Lynn's Reviews > Waiting for Dessert

Waiting for Dessert by Geoffrey Stokes
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it was amazing
Recommended for: foodies, social history buffs

There's something about food that encourages good humor and something in food writing that brings the humor to the surface. The humor starts with the title "Waiting for Dessert" is a homage to "Waiting for Godot". The author's pseudonym, Vladimir Estragon is made up of the names of the two characters in Beckett's play: Vladimir and Estragon who wait for this fellow Godot with whom they are barely familiar. The play is chocked full of silences and vast-maybe boring-emptiness. In the way that these things happen, it was also one of the most cited cultural acts of post-war Europe.

Our Vladimir is not waiting in silence at all. Each of these chapters were originally chatty columns in the Village Voice. The Voice was exceptionally precious back thenVillage Voice January 1968 Newspaper Allen Ginsberg and these columns were refreshing. The columnist may have invented the trope of pet pseudonyms for his family. His wife, the Woman Warrior puts up with Vlad and his two sons: the Potato King and the Mad Baker and then one day, the Youngest Member comes along and resets their entire world.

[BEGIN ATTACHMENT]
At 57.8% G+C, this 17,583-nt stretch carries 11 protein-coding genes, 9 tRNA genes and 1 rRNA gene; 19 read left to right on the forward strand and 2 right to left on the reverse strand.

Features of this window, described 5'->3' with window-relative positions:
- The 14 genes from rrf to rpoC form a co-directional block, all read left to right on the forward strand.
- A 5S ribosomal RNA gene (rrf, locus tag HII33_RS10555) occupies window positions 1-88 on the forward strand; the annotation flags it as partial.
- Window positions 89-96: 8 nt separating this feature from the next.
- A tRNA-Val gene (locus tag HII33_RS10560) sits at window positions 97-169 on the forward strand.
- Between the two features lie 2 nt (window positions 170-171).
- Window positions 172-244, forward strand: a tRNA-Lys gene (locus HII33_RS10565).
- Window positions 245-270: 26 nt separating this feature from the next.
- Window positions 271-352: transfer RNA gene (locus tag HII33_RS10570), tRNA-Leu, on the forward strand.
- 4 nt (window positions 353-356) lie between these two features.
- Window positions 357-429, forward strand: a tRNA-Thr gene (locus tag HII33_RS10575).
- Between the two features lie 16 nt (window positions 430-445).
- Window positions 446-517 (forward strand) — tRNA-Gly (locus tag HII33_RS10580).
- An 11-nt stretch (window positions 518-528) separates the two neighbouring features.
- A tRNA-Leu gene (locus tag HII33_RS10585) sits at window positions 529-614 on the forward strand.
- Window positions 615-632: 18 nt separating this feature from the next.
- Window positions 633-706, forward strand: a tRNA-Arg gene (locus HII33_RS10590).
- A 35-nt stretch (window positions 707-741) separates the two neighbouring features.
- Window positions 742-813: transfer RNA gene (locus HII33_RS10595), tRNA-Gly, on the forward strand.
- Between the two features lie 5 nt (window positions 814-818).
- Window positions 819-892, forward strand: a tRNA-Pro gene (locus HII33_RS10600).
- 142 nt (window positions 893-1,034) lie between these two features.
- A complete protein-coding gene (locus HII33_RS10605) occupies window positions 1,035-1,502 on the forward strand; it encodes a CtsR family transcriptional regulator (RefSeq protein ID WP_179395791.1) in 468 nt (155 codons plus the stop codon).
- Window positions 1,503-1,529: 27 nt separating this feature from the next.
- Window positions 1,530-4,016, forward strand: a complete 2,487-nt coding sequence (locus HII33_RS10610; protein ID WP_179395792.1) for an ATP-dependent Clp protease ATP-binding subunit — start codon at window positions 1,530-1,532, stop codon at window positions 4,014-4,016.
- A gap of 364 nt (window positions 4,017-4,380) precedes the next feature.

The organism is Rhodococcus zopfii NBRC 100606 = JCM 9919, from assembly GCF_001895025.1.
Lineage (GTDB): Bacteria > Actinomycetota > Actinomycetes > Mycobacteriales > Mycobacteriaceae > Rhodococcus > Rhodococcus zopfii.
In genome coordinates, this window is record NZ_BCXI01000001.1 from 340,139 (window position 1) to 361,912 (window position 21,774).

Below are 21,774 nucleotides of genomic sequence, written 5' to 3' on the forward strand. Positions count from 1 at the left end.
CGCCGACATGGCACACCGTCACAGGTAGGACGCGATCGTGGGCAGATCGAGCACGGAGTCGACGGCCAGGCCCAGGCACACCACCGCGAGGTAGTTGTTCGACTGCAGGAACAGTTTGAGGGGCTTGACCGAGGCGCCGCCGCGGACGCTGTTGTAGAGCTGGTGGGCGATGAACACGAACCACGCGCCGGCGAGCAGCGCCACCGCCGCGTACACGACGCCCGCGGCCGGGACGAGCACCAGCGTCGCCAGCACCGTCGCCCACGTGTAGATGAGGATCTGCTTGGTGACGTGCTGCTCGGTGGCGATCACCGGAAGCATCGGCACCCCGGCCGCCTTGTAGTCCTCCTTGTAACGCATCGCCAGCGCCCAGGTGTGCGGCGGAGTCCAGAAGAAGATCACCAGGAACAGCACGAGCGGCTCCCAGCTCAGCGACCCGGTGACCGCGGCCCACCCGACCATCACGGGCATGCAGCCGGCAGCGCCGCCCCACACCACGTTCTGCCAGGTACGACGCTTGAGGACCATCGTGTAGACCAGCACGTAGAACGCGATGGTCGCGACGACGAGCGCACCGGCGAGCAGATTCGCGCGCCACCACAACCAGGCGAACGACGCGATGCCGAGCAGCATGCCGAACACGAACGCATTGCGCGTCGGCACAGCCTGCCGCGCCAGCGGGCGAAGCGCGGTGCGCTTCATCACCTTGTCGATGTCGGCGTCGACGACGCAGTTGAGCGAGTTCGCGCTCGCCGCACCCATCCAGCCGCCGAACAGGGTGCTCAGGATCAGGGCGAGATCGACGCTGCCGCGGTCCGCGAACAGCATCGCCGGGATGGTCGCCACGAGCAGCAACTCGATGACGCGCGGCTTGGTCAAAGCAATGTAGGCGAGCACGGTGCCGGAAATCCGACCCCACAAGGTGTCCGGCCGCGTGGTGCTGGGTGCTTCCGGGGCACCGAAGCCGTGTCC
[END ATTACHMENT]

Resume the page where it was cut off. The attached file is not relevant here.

The recipes are simple, practical and delicious. They were also an island of humane and reasonable discourse in the Voice which was often in those days, too precious to be real. Estragon is a real New Yorker and this book is a pure delight.

Lynn Hoffman, author of the slightly cheeky New Short Course in Wine,The and Wryly Shy bang BANG: A Novel

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